Hopes that British racecourses would be able to welcome spectators back at their tracks from October 1 were dashed on Tuesday morning when cabinet minister Michael Gove revealed the return of fans to sporting events have been called off.

Earlier this month, the plans were placed under review after a rise in coronavirus cases and pilot events were limited to a maximum of 1,000 spectators. That limit applied to Warwick’s meeting on Monday, where 497 people were in attendance.

With the Covid-19 alert level moved to four, meaning transmission is ‘high or rising exponentially’, the staged return will no longer happen and Prime Minister Boris Johnson set out new measures in the commons on Tuesday afternoon which could be in place for as long as the next six months.

The announcement means that Newmarket’s Cambridgeshire meeting, which starts on Thursday, will take place behind closed doors as racing has done since it resumed in June.

In response, racing’s industry leaders issued a statement warning of the consequences the sport faces following the latest announcement.

It said: “The delay to the public’s return to sporting events is a serious blow to the horseracing industry and to the people and communities who depend upon it for their living.

“Our sport has worked hard with public health officials to return safely and carry out pilot events. The exemplary response from the spectators in following the measures we put in place has shown that organised events can be run safely. We look forward to a full evaluation of all the pilots and for the evidence to be used to inform future decisions about sporting events.

“Despite all those efforts, our industry is now facing a severe threat. We are the second most attended spectator sport in the country. Without the millions of people who normally enjoy a day at the races, many people’s jobs are at serious risk, as are the businesses they work in.

“We know this is recognised from the regular discussions we have had with ministers and we thank them for their strong support in these difficult times.

“We have kept the UK, Scottish and Welsh governments updated on the financial impact of Covid and the effects on the rural economies in which so many of our racing staff live and work. We have told the UK government our racecourses were facing a loss of £250 to £300 million of revenues this year, which in turn means less prize-money flowing through to our participants and our owners.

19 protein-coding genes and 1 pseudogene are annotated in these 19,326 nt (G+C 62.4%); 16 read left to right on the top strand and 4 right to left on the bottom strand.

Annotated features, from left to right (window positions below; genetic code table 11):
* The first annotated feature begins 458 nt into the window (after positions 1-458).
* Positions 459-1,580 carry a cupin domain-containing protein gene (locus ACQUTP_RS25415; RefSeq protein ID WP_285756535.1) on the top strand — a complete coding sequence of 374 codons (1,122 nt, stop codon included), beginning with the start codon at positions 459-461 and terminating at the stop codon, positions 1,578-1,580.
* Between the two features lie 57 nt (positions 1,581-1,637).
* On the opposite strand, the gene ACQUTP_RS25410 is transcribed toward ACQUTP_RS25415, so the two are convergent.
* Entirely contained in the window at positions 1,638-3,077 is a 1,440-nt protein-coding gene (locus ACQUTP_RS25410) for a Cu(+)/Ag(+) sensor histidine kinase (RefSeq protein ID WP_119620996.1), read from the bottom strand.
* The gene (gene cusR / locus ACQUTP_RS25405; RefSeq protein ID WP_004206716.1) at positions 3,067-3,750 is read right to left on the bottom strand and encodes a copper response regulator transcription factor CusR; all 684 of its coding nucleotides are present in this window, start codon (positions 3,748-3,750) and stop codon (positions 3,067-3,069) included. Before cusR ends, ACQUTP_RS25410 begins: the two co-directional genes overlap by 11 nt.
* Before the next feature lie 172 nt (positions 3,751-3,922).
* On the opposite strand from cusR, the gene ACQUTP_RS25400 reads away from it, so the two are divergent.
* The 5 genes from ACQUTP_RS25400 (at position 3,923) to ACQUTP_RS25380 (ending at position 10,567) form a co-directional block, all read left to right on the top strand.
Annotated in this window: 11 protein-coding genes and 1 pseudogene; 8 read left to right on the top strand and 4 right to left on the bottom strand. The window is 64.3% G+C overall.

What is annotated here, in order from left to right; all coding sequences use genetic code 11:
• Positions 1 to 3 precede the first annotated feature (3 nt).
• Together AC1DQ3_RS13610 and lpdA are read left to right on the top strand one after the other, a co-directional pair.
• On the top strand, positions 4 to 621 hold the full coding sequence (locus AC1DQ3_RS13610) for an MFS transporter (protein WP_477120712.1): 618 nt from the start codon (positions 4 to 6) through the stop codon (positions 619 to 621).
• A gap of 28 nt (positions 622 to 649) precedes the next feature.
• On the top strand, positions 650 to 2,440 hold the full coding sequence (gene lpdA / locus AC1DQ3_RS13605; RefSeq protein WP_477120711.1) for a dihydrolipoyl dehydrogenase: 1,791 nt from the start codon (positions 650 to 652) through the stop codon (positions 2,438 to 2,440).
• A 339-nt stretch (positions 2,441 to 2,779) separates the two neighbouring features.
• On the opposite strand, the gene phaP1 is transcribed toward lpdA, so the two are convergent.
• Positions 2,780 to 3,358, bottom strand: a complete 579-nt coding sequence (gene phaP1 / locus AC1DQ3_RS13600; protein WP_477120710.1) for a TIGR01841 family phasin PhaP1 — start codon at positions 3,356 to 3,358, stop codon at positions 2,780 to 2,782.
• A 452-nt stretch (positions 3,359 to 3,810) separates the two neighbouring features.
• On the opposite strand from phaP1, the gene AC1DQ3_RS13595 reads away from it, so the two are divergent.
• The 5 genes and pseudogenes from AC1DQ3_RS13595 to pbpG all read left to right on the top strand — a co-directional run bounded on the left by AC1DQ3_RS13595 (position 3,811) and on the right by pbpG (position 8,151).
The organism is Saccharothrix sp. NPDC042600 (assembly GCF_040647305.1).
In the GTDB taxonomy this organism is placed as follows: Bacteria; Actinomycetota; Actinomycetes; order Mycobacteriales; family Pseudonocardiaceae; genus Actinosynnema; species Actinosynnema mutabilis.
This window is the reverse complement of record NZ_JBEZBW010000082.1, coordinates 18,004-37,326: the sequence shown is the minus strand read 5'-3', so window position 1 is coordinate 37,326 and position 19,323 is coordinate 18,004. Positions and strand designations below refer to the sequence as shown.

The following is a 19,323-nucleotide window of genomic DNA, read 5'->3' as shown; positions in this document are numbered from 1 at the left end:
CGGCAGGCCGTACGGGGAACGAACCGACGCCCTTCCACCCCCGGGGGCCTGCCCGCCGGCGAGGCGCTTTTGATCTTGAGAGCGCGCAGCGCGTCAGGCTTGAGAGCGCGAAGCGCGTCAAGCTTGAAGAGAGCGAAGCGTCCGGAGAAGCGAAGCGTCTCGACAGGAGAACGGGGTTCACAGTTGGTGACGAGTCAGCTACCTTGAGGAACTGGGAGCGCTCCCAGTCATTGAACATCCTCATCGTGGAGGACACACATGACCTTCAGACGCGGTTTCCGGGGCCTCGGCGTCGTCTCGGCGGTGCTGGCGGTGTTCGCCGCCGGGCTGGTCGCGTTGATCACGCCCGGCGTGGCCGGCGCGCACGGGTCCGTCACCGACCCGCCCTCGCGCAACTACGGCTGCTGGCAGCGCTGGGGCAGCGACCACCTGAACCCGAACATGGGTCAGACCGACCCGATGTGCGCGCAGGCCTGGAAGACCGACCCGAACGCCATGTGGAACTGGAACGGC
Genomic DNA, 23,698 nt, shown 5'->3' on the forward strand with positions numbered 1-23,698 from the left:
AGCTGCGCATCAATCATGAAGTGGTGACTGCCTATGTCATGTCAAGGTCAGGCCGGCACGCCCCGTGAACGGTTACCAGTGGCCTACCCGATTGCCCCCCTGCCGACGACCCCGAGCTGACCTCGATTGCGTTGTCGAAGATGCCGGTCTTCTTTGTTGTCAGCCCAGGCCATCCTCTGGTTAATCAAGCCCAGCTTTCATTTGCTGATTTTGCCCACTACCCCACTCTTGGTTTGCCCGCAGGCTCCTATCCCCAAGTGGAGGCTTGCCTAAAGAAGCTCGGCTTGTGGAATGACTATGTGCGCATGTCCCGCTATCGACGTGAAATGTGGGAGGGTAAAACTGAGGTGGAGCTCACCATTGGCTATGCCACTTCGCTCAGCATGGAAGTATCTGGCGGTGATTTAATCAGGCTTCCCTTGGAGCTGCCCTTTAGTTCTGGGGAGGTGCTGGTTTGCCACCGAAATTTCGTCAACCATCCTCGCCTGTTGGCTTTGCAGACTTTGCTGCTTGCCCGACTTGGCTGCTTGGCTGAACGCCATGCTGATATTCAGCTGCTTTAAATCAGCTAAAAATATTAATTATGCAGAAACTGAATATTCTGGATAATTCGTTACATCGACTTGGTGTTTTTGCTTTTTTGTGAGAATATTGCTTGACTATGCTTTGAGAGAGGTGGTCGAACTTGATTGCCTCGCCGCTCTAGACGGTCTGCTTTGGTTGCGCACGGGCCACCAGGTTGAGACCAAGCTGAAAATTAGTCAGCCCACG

“We will be conducting a further economic impact assessment and will work with government to put in place financial assistance to protect livelihoods and rural communities.

“We were pleased to hear the Prime Minister say that the Chancellor and the Culture Secretary are working urgently to do what they can to support our sector. The Chief Executive of the British Horseracing Authority, Nick Rust, will attend a meeting with the Culture Secretary this afternoon.

“We have worked closely with the betting industry during our safe return from lockdown. Responsible betting is part of the fun of racing. It benefits both industries, flowing back into racing to create jobs and fund the care of horses.

“But British racing does not benefit to the extent of our European counterparts for structural reasons. We have seen growing signs that our best horses are being lured elsewhere by the promise of greater financial rewards. We believe the case for urgent reform has been made. This will be part of the assessment we share with government.”

Nick Rust, Chief Executive of the BHA, added: “Racing’s leaders are responding to this crisis by working together like never before. We are working to a recovery plan, but today’s announcement will set back our progress.

“We will urge the government to provide financial support, as they have indicated they are considering, and to accept the case for urgent reform of the Levy.

“Our loyal owners and our key international investors have stood by us and we ask government to work with us to maintain that confidence in racing and in Britain.”